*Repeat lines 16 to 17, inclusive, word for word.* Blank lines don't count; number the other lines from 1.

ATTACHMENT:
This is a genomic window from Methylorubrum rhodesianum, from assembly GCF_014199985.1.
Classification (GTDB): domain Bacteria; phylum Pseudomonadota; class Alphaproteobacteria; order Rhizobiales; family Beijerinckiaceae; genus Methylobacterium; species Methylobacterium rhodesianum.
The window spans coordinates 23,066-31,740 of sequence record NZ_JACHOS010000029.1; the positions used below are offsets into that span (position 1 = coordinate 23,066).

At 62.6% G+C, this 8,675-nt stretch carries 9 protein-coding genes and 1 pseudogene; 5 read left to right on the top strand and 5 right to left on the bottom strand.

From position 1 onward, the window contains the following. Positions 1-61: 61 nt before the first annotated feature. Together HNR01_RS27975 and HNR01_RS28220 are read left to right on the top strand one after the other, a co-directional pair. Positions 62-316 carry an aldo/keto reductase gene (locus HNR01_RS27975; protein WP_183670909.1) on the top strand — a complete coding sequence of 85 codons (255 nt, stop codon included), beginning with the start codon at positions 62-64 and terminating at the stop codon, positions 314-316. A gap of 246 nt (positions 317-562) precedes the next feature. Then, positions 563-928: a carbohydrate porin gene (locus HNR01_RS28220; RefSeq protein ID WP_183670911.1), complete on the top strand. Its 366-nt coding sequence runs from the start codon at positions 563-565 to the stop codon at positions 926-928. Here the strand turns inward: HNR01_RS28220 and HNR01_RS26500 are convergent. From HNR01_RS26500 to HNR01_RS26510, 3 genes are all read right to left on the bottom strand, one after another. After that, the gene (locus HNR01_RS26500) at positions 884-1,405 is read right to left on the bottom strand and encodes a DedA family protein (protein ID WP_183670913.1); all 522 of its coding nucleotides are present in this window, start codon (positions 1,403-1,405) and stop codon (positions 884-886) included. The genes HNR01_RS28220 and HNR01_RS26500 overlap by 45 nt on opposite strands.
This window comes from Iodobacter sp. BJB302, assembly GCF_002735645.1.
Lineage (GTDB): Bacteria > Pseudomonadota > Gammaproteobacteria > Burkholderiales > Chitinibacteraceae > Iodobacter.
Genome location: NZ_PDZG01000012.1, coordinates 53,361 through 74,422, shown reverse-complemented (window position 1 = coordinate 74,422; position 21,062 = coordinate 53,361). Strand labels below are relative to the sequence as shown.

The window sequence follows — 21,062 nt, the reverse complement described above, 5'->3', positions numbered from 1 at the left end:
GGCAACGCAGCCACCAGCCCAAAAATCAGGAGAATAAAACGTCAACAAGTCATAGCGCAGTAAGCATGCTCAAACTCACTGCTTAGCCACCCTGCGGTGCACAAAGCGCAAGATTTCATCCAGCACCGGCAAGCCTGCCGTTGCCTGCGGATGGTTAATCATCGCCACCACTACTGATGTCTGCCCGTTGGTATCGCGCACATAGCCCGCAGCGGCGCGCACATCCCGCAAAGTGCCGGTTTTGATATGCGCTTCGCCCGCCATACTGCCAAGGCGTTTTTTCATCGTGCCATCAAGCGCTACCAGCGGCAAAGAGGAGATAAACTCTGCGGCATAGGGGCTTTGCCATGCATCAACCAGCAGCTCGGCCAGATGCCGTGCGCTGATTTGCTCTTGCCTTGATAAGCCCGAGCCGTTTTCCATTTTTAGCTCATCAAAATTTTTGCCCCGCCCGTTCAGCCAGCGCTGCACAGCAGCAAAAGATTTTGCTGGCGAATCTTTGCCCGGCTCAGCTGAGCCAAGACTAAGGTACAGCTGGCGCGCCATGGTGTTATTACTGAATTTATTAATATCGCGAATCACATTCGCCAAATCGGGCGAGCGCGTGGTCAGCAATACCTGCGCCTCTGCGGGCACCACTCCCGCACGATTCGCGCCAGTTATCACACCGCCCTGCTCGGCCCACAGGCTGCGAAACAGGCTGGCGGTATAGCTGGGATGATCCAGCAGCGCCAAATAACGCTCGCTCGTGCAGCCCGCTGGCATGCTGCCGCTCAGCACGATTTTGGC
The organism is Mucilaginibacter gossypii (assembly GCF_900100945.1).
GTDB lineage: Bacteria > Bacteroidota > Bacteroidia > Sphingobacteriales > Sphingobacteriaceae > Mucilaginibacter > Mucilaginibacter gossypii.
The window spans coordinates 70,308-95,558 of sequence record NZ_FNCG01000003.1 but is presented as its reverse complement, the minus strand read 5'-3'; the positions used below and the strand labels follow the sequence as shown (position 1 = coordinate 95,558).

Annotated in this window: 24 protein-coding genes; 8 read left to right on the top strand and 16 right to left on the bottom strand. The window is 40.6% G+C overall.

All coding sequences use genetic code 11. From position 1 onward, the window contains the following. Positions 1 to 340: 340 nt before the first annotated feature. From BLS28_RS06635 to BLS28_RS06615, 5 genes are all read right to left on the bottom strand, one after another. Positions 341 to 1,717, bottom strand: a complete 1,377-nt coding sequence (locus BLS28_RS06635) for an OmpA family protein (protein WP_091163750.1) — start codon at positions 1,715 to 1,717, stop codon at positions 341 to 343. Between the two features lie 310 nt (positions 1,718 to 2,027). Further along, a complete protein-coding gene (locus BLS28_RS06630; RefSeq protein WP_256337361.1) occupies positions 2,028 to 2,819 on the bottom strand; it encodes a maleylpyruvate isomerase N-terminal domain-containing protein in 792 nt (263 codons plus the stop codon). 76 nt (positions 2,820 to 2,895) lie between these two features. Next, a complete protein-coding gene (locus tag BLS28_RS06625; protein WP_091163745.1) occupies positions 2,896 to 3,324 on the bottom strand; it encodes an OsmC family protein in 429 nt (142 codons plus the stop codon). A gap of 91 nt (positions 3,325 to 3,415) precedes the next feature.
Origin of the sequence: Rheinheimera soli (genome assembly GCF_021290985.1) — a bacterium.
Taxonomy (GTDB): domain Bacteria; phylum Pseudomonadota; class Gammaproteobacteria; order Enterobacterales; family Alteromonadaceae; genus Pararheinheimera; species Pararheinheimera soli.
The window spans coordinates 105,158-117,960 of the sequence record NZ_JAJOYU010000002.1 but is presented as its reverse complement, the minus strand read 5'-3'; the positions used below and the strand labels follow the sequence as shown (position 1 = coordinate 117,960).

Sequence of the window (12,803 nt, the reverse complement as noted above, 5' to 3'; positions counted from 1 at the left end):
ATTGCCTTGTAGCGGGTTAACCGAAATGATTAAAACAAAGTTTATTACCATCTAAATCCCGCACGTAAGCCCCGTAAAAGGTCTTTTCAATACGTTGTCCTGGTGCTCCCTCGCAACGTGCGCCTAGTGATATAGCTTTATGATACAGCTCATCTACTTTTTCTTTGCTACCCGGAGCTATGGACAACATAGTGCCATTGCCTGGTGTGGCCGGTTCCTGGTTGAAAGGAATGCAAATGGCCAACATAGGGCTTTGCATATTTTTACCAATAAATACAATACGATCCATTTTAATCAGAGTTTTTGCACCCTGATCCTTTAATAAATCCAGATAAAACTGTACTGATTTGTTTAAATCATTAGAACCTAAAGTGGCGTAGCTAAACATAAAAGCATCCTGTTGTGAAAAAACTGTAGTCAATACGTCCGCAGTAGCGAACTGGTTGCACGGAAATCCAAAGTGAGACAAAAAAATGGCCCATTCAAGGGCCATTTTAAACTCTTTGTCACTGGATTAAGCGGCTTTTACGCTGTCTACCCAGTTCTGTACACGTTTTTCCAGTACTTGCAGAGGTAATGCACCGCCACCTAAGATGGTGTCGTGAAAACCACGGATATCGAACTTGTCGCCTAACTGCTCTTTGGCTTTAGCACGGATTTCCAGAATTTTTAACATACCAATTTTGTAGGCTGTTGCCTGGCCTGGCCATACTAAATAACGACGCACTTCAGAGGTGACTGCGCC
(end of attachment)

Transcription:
Origin of the sequence: Rheinheimera soli (genome assembly GCF_021290985.1) — a bacterium.
Taxonomy (GTDB): domain Bacteria; phylum Pseudomonadota; class Gammaproteobacteria; order Enterobacterales; family Alteromonadaceae; genus Pararheinheimera; species Pararheinheimera soli.